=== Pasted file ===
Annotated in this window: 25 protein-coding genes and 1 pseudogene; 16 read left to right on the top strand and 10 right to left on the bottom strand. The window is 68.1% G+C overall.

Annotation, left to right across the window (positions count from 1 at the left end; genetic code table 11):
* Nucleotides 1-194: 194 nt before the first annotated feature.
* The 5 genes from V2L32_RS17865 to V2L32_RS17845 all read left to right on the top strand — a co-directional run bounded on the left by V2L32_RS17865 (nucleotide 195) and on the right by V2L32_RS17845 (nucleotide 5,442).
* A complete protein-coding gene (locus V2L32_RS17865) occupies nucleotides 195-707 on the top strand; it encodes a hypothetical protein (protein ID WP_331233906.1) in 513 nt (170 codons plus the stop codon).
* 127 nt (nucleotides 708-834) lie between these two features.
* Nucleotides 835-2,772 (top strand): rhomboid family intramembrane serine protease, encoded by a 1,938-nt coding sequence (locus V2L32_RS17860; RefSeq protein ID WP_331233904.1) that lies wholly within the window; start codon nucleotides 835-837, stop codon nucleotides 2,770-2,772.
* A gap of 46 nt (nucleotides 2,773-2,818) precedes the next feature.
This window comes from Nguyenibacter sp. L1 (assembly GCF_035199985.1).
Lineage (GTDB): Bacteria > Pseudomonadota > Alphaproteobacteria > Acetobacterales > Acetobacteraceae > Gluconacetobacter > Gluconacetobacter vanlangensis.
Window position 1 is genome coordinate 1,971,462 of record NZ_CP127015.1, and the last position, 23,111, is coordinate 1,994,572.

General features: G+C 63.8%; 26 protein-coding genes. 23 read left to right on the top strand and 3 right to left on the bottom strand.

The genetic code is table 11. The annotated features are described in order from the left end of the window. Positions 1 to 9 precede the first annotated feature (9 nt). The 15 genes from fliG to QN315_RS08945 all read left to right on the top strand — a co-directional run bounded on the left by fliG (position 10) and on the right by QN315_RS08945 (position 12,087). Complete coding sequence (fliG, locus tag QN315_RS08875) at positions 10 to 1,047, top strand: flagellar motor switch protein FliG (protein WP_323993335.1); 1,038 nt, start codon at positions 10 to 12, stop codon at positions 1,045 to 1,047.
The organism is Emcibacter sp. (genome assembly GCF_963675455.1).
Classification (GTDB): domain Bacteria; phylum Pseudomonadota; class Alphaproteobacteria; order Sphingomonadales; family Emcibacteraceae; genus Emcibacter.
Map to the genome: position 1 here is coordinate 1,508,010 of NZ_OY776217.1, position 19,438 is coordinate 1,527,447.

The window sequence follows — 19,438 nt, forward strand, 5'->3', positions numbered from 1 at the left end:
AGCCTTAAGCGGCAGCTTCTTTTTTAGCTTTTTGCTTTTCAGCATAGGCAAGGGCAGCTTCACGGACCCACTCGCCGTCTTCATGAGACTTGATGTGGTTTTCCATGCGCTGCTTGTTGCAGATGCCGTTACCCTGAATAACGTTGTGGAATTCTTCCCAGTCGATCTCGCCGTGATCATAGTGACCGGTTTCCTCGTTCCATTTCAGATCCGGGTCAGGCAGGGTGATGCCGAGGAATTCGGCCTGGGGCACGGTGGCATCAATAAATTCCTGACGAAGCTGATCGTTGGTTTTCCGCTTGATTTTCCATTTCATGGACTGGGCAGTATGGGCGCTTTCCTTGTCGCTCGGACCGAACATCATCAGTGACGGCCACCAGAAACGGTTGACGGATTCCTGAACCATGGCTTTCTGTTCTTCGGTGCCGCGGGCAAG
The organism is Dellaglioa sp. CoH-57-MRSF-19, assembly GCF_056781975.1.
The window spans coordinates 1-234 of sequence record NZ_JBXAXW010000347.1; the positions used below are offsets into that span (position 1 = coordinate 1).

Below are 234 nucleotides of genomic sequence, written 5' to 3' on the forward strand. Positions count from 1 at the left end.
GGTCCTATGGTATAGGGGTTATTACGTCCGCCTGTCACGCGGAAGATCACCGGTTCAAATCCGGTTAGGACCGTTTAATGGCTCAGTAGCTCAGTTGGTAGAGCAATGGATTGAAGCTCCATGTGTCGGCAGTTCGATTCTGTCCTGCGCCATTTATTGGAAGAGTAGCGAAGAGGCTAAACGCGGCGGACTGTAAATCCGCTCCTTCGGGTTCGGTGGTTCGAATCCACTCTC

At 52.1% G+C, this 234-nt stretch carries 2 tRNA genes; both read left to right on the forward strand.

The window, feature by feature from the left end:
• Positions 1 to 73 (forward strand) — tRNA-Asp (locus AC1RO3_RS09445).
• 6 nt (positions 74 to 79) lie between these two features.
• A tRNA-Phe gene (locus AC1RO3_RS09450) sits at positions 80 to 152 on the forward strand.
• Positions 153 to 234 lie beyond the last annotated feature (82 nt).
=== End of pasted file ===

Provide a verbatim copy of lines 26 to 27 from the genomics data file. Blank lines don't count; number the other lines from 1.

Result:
• 6 nt (positions 74 to 79) lie between these two features.
• A tRNA-Phe gene (locus AC1RO3_RS09450) sits at positions 80 to 152 on the forward strand.